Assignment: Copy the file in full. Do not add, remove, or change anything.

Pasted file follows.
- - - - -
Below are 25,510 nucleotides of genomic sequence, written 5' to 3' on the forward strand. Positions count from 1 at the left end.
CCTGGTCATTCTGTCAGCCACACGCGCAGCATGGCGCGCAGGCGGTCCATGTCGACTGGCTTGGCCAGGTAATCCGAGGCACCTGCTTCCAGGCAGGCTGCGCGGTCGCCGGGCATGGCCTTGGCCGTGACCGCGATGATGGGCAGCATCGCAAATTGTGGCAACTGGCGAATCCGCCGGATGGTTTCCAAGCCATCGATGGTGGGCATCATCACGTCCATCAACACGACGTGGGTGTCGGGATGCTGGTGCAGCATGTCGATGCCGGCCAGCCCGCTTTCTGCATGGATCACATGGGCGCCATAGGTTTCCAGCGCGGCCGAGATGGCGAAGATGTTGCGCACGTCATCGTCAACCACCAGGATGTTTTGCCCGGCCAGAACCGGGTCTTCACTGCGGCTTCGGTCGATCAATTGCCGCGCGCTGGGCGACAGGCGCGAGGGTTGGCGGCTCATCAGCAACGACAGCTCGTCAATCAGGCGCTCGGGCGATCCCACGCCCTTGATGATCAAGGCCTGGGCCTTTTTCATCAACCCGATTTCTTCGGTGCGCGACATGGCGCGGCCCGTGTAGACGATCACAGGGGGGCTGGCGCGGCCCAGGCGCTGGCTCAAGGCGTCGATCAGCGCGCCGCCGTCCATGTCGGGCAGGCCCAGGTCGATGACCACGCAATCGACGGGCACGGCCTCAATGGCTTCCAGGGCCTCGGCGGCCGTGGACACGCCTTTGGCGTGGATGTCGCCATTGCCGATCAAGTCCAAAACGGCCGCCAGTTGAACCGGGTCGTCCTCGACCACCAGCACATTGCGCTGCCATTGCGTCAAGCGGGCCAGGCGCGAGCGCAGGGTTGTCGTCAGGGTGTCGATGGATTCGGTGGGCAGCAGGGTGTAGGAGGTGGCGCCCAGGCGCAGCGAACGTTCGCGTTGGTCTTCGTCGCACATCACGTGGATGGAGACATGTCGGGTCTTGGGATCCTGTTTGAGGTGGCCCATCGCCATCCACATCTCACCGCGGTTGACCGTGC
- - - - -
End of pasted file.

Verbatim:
Below are 25,510 nucleotides of genomic sequence, written 5' to 3' on the forward strand. Positions count from 1 at the left end.
CCTGGTCATTCTGTCAGCCACACGCGCAGCATGGCGCGCAGGCGGTCCATGTCGACTGGCTTGGCCAGGTAATCCGAGGCACCTGCTTCCAGGCAGGCTGCGCGGTCGCCGGGCATGGCCTTGGCCGTGACCGCGATGATGGGCAGCATCGCAAATTGTGGCAACTGGCGAATCCGCCGGATGGTTTCCAAGCCATCGATGGTGGGCATCATCACGTCCATCAACACGACGTGGGTGTCGGGATGCTGGTGCAGCATGTCGATGCCGGCCAGCCCGCTTTCTGCATGGATCACATGGGCGCCATAGGTTTCCAGCGCGGCCGAGATGGCGAAGATGTTGCGCACGTCATCGTCAACCACCAGGATGTTTTGCCCGGCCAGAACCGGGTCTTCACTGCGGCTTCGGTCGATCAATTGCCGCGCGCTGGGCGACAGGCGCGAGGGTTGGCGGCTCATCAGCAACGACAGCTCGTCAATCAGGCGCTCGGGCGATCCCACGCCCTTGATGATCAAGGCCTGGGCCTTTTTCATCAACCCGATTTCTTCGGTGCGCGACATGGCGCGGCCCGTGTAGACGATCACAGGGGGGCTGGCGCGGCCCAGGCGCTGGCTCAAGGCGTCGATCAGCGCGCCGCCGTCCATGTCGGGCAGGCCCAGGTCGATGACCACGCAATCGACGGGCACGGCCTCAATGGCTTCCAGGGCCTCGGCGGCCGTGGACACGCCTTTGGCGTGGATGTCGCCATTGCCGATCAAGTCCAAAACGGCCGCCAGTTGAACCGGGTCGTCCTCGACCACCAGCACATTGCGCTGCCATTGCGTCAAGCGGGCCAGGCGCGAGCGCAGGGTTGTCGTCAGGGTGTCGATGGATTCGGTGGGCAGCAGGGTGTAGGAGGTGGCGCCCAGGCGCAGCGAACGTTCGCGTTGGTCTTCGTCGCACATCACGTGGATGGAGACATGTCGGGTCTTGGGATCCTGTTTGAGGTGGCCCATCGCCATCCACATCTCACCGCGGTTGACCGTGC